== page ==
Puerto Rico residents have bleak outlook on current situation, future
A study commissioned by the Puerto Rico Sales and Marketing Executives Association (SME, in Spanish) revealed that 78% of Puerto Rico residents believe that quality of life on the island is worse now than it was five years ago.
Of that group, 84% are women mostly between 55 and 64 years of age, as well as single parents.
The “Citizens and Brands with Purpose” study, carried out by economic analysis firm Estudios Técnicos, also revealed that the main problems identified are related to energy, economy, violence and access to health services, Anitza M. Cox-Marrero, director of Estudios Técnicos’ analysis and policies division.
As citizens, 91% of them said they believe it is important to have alternatives for participation in the decisions that are made in the island to address the social, economic, and environmental problems that affect the population.
However, only 14% feel satisfied with the opportunities they are given to participate in the decision-making processes related to the problems that affect Puerto Rico.
The brands that consumers identified as committed to addressing these issues include Walmart, Econo, Coca-Cola, Walgreens, Burger King, Goya, and Triple S, the study showed.
The methodology used for the study consisted of surveying 500 people in their homes from Oct. 1-17, The sample was representative of the 18+ population in Puerto Rico by gender, age, and income level. The margin of error was +/-4.3%, with a 95% confidence level, Cox explained.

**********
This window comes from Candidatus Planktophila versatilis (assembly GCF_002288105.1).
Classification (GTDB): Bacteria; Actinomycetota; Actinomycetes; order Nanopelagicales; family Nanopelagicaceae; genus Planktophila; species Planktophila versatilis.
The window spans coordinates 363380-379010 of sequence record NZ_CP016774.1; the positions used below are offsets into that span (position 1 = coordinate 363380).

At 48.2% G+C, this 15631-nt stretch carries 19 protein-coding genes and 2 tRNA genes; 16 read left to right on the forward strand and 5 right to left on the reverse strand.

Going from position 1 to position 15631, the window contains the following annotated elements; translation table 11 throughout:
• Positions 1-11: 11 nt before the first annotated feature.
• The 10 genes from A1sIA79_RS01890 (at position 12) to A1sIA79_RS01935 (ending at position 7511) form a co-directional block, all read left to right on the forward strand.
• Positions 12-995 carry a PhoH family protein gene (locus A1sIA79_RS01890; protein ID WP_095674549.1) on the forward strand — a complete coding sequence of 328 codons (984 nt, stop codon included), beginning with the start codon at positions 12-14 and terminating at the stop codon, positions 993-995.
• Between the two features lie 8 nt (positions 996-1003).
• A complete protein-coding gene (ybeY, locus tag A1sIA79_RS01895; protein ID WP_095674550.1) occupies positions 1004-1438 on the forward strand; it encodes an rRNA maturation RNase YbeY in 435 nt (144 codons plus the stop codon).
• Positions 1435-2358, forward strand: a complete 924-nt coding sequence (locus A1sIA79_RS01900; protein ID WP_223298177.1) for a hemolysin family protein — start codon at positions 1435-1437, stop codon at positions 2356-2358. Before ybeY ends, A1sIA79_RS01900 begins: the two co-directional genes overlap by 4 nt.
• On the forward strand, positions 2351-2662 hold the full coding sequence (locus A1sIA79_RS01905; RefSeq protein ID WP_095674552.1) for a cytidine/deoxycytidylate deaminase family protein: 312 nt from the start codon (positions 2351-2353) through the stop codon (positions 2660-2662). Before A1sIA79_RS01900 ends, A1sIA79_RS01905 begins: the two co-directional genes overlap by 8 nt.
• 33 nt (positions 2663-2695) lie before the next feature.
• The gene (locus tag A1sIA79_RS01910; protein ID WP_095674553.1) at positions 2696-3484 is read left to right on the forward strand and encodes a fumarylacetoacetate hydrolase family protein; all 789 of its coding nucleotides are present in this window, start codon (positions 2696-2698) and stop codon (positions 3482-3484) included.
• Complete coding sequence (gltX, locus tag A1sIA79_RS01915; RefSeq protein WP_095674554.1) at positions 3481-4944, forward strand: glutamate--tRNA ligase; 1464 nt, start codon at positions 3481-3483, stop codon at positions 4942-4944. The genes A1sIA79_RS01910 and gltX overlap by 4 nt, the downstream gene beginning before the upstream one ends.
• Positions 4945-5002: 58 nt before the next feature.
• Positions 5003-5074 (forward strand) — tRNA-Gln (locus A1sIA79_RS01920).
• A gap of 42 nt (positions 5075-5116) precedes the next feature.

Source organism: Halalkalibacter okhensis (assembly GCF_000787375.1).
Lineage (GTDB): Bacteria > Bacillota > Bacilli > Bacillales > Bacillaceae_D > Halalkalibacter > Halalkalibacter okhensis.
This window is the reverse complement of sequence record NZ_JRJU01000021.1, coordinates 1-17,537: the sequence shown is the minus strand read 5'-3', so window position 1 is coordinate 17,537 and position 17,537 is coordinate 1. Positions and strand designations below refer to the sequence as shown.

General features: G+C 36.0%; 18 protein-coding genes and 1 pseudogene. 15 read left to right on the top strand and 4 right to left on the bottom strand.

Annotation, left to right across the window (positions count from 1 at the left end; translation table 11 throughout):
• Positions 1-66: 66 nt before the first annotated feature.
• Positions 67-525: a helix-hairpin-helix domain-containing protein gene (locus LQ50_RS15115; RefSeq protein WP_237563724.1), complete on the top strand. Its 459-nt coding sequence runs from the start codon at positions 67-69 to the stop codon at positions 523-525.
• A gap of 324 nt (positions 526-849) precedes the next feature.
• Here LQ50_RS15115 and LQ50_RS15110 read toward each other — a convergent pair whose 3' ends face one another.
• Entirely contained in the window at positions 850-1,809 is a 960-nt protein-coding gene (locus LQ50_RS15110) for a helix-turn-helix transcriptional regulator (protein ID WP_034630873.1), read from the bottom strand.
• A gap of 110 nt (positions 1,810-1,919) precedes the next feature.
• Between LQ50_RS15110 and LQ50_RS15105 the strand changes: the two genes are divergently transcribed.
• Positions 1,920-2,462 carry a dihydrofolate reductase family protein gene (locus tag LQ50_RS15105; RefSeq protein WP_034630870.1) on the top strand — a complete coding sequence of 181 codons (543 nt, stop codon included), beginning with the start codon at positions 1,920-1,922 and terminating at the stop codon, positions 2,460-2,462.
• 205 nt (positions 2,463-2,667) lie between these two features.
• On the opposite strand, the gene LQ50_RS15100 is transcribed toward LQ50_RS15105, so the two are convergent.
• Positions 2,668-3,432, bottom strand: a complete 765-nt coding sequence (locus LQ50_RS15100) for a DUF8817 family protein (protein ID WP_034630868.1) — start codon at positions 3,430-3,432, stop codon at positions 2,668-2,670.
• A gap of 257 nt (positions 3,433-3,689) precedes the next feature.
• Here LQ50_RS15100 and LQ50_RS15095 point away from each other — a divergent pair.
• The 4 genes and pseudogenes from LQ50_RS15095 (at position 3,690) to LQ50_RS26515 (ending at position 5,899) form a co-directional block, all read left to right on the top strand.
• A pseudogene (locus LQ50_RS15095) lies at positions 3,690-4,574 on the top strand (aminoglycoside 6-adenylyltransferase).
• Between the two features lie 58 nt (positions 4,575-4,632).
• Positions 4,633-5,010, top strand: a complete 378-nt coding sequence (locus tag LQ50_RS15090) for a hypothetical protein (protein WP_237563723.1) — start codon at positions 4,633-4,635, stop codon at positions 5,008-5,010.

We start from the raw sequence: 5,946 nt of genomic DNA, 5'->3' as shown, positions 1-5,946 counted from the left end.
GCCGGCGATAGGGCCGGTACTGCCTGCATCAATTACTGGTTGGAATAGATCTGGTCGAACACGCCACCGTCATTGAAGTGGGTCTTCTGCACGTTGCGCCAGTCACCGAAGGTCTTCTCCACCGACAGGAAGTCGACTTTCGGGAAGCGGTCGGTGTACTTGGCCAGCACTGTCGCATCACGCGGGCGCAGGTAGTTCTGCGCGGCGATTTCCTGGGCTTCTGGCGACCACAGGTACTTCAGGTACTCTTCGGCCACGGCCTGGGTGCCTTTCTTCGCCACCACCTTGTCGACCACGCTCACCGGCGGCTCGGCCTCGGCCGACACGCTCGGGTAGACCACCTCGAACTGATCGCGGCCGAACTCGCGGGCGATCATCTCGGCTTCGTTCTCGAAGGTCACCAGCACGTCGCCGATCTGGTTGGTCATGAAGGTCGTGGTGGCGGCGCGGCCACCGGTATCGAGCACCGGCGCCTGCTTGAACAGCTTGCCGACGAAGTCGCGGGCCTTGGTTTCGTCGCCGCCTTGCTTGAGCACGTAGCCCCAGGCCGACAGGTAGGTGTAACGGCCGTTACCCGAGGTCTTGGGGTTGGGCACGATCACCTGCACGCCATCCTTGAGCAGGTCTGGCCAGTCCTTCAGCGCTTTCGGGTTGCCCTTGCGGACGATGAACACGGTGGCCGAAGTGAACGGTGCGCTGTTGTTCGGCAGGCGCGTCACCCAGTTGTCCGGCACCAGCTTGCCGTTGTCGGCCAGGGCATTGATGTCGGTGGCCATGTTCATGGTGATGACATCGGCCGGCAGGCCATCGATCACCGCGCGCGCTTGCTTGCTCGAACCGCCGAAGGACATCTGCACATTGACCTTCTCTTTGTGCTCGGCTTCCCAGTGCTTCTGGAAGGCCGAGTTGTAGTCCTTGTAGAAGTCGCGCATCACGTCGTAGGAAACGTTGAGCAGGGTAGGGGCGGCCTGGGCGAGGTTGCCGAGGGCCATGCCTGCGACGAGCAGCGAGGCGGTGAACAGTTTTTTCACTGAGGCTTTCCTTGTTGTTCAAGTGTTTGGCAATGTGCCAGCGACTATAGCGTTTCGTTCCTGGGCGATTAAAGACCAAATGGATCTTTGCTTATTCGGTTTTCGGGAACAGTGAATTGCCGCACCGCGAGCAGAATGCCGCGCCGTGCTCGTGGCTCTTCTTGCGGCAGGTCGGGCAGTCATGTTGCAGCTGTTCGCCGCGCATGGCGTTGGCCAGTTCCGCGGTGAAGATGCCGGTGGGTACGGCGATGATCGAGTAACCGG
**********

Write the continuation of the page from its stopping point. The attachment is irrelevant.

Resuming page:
Regarding the impact of COVID-19, 57.2% said to have faced difficulties in their homes, with one of the greatest impacts being problems related to the family’s emotional health. When evaluating the response of the different sectors to COVID-19, the best evaluated sectors were nonprofit organizations and the federal government, getting a median grade of “B,” while citizens, local government, municipalities, and private companies got an average grade of “C.”
Meanwhile, the island’s social, economic, and environmental situation has prompted changes in consumer behavior, including that 62% of people tend to spend more time examining product labels. Among the main aspects they look at are nutrition and health information, quality seals, and organic ingredients, Cox stated.
Sixty five percent seek to consume locally made products, and value international brands, businesses or companies that, although not local, identify with Puerto Rico. Likewise, 62% consider that locally made products are of better quality. Among the brands that they identify as those that support locally produced goods are Econo, Walmart, Wendy’s, Goya, Sam’s Club, Hecho en Puerto Rico and Medalla.
“When a brand is aligned with their principles and values, more than half [of the people] recommend it to other people, they look for products or services, even if they are harder to find and even in a difficult economic context, they’re willing to pay a little more for them,” said Cox.
Regarding the commitment of the brands to attend to the island’s problems and needs, 42.4% of the people surveyed believe that there are causes or problems that the business sector should be supporting and are falling short. These include: the island’s electric power system, employment, improvement of wages and job conditions, and issues related to the environment.
However, the consumer was very aware of the issue of inclusion since eight out of 10 respondents would like to see more people with functional diversity and black people in commercials and advertising efforts.